Alice Tapper, Dr Jonathan Ward, Dr Nicolas Malleson and Dr Andrew Evans
University of Leeds
Agent-based models (ABMs) play a useful role in the social sciences, helping us to understand emergent patterns in social and environmental systems while retaining detail of the individuals. However, their predictive potential is limited, as calibration is often restricted to a one-shot approach. Dynamic Data Assimilation (DDA) of ABMs is an as-yet unexplored area that would allow the models to be calibrated on the fly, resulting in continuous error constraint. The purpose of this project was to apply DDA to a very basic ABM, and to identify any ABM-specific problems with data assimilation.
Data and Methods
The ABM was designed using python to simulate agents moving along a street, from point A to point B. Footfall cameras were placed at points A and B, counting how many agents passed. Halfway along the street some agents would leave the system, at a certain constant rate termed the bleed-out rate. The inspiration for this model came from publicly available footfall data sourced from cameras in Leeds city centre.
We assumed (unrealistic) knowledge of the number of agents leaving point A and used DDA with synthetic data to estimate the number of agents at point B.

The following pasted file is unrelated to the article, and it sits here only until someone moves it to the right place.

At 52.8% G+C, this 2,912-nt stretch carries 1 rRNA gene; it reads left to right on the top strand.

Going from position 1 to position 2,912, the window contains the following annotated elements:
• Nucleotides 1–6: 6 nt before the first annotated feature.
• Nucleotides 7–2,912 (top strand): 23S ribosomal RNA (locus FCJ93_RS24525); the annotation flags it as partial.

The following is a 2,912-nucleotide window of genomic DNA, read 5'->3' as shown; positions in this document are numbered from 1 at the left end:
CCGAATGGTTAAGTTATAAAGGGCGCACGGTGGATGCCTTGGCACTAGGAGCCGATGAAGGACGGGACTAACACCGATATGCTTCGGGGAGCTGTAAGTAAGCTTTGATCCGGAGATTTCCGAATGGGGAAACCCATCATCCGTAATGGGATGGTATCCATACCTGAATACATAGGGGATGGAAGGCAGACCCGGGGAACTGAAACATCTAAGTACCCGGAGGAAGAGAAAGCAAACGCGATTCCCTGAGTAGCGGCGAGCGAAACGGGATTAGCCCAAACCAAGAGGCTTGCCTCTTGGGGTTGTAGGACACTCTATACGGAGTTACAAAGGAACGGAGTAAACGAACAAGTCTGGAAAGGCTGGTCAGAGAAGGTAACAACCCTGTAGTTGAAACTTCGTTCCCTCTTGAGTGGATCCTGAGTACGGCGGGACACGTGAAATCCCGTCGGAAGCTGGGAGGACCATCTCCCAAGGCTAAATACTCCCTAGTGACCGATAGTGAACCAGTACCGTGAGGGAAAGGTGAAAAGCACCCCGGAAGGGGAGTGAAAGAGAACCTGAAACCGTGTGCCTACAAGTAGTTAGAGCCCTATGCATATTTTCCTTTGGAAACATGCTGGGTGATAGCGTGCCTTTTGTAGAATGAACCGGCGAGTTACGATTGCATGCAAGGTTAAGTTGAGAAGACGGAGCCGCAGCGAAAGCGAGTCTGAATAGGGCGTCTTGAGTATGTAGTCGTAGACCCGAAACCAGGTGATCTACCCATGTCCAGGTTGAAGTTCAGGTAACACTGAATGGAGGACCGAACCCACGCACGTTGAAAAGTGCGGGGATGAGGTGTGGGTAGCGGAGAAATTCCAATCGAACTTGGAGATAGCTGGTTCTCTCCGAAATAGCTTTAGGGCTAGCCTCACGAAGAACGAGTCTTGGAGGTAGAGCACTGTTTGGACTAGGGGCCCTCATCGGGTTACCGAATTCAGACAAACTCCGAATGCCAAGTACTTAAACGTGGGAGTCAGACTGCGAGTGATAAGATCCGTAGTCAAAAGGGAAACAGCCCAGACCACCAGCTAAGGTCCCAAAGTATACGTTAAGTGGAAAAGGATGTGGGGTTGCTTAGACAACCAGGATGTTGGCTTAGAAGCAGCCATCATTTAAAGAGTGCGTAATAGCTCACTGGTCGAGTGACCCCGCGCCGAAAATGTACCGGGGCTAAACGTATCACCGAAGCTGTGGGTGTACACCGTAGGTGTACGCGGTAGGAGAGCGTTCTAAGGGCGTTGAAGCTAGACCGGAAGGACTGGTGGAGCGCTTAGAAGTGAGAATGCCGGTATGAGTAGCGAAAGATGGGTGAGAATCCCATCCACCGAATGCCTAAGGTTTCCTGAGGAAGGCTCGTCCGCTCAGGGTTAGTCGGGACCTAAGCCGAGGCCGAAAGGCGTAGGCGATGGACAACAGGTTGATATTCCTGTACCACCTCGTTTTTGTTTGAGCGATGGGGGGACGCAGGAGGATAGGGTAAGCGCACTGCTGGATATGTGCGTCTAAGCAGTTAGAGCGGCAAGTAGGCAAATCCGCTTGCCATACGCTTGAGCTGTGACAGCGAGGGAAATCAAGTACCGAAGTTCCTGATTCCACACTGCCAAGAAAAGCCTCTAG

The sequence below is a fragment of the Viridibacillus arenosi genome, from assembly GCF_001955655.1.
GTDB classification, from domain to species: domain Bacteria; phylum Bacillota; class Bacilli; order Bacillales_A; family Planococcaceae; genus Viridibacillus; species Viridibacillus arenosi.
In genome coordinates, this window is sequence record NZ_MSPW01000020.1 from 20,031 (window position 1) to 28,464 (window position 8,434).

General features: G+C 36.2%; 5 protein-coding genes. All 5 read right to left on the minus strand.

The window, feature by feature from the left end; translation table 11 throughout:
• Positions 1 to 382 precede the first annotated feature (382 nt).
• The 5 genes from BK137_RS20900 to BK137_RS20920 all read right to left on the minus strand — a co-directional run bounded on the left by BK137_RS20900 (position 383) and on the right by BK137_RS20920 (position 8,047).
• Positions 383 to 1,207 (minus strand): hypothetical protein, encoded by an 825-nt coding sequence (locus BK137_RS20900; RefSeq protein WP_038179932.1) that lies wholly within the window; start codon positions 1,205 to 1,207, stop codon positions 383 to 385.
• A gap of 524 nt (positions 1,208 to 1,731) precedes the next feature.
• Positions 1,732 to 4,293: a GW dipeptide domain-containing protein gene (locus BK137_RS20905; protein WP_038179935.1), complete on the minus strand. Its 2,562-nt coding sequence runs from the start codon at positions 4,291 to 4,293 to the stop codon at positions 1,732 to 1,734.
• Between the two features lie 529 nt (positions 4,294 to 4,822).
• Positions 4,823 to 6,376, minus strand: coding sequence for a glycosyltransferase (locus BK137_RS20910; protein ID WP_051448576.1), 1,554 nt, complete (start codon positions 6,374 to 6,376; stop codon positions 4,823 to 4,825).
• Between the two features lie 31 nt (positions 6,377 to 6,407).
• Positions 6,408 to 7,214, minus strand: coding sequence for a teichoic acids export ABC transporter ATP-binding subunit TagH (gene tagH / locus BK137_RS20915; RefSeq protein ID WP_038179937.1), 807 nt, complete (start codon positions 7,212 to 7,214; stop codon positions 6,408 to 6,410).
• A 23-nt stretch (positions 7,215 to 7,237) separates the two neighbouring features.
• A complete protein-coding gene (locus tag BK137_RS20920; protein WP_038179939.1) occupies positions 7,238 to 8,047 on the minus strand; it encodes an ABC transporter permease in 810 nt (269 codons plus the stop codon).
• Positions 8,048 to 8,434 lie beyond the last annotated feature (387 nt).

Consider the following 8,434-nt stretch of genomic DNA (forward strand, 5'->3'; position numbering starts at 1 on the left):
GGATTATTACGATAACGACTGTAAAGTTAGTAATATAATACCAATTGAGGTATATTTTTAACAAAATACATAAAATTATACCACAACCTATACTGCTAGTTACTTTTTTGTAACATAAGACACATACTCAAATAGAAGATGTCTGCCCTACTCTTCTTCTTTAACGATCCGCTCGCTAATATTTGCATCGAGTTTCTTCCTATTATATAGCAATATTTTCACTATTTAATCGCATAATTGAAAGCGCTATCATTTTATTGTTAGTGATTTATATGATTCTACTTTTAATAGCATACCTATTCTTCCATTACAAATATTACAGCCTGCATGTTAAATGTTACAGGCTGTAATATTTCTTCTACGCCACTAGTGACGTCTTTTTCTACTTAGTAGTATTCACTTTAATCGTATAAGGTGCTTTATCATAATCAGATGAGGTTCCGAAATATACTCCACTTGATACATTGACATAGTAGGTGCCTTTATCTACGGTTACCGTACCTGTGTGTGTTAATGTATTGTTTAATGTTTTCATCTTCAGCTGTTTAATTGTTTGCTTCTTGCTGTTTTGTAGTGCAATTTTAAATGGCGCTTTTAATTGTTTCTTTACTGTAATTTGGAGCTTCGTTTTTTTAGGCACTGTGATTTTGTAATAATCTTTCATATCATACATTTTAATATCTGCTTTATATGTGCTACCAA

The DDA method used was the Ensemble Kalman Filter (EnKF). The algorithm combines noisy observations with a model that has knowledge of the underlying system, to produce estimates of the true system state.
Figure 1 shows the results obtained when running the EnKF for five days. The camera counts at point B predicted solely by the model are shown in red, the analysis (the DDA predictions produced by combining the noisy observations with the model predictions) in green, and the blue square markers show the true synthetic data. The camera counts were recorded hourly, to mirror the hourly counts made by the Leeds cameras.
The analysis is much closer to the true synthetic data than the model forecasts are. This shows that the EnKF is successfully using the observations to adjust the model forecasts, making a more accurate prediction of the system.
In predicting the number of agents at point B, the DDA method also performs parameter estimation of the bleed-out rate, shown in figure 1.b). After a period of initial fluctuation the rate settles to a roughly constant value, varying slowly with a mean of 0.357. Given that the true bleed-out rate is 0.356, this is very successful.
Figure 1.a) The camera B counts for 5 days (colours explained in text). 1.b) Parameter estimation of the bleed-out rate. The true bleed-out rate used to generate the synthetic data is shown in red, the analysis estimation in blue.
Value of the research
Successful application of the EnKF has shown how DDA can perform reliable parameter estimation. A more detailed explanation of the EnKF can also act as a how-to guide, to help the ABM community apply DDA methods to their own research.
The mathematics involved in applying the EnKF highlighted certain ABM-related issues. For example, we needed to know the maximum number of active agents in the system’s future. Further work should be carried out into the issues that were identified, to determine for which ABMs the EnKF is most appropriate.